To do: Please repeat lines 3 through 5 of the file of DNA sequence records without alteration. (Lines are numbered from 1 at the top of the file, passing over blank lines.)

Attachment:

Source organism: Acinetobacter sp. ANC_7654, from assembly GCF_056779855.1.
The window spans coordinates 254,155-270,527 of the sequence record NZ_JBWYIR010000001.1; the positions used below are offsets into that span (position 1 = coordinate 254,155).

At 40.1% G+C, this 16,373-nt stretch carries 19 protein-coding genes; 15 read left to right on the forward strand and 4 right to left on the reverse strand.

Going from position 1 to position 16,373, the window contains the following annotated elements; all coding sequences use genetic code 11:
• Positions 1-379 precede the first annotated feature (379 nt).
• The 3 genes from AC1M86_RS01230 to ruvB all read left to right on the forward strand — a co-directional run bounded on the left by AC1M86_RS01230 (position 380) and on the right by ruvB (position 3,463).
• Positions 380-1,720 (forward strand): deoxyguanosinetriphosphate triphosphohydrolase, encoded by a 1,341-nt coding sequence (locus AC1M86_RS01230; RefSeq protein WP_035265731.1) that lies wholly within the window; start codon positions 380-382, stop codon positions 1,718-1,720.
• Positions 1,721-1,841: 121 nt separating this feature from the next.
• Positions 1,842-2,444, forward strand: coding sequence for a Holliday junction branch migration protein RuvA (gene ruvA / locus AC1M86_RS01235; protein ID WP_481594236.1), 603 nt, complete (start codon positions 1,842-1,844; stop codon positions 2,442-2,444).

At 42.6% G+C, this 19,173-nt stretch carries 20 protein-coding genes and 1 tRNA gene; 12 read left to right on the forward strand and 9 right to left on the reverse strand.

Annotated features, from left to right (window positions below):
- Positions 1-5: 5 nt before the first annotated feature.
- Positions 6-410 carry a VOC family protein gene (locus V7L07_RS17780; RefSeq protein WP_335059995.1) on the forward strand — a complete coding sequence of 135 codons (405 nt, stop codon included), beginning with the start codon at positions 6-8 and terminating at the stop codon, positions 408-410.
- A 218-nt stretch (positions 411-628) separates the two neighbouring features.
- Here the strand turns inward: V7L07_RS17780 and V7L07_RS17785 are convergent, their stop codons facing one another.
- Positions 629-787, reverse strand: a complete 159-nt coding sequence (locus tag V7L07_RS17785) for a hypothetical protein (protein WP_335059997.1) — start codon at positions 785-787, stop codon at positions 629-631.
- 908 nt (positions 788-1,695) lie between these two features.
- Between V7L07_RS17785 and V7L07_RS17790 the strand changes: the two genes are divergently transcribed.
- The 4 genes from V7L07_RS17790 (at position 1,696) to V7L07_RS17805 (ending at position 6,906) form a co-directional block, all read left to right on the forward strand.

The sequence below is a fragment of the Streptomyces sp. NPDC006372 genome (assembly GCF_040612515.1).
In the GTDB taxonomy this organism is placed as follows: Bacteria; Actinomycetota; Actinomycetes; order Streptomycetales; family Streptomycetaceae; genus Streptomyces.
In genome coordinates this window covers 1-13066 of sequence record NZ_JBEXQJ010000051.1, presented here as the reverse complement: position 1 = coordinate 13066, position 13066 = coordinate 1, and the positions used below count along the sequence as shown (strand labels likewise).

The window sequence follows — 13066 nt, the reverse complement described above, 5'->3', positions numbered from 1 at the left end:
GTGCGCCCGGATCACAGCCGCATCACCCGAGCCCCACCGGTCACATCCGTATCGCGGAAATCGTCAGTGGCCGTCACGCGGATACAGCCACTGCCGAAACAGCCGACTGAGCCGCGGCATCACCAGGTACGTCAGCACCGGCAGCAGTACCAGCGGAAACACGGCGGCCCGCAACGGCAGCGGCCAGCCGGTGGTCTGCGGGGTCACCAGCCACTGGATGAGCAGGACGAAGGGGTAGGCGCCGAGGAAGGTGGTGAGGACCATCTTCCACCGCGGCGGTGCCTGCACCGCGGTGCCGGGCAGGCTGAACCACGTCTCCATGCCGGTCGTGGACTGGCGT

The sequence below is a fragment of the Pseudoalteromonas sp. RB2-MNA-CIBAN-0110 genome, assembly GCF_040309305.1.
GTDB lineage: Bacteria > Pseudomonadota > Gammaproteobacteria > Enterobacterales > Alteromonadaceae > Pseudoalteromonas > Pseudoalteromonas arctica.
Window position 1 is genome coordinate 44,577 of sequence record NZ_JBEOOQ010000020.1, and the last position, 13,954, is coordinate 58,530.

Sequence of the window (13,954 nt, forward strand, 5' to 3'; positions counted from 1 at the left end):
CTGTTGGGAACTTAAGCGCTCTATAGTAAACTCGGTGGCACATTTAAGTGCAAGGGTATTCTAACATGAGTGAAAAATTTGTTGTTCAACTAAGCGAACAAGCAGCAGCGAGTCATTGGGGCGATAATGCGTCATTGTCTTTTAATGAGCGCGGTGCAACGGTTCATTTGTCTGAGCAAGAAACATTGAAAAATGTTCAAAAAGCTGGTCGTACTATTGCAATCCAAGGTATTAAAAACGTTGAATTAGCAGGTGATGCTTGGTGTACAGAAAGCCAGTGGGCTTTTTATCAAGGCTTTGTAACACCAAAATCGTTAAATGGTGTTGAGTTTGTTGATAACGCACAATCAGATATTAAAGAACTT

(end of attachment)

At 40.1% G+C, this 16,373-nt stretch carries 19 protein-coding genes; 15 read left to right on the forward strand and 4 right to left on the reverse strand.

Going from position 1 to position 16,373, the window contains the following annotated elements; all coding sequences use genetic code 11:
• Positions 1-379 precede the first annotated feature (379 nt).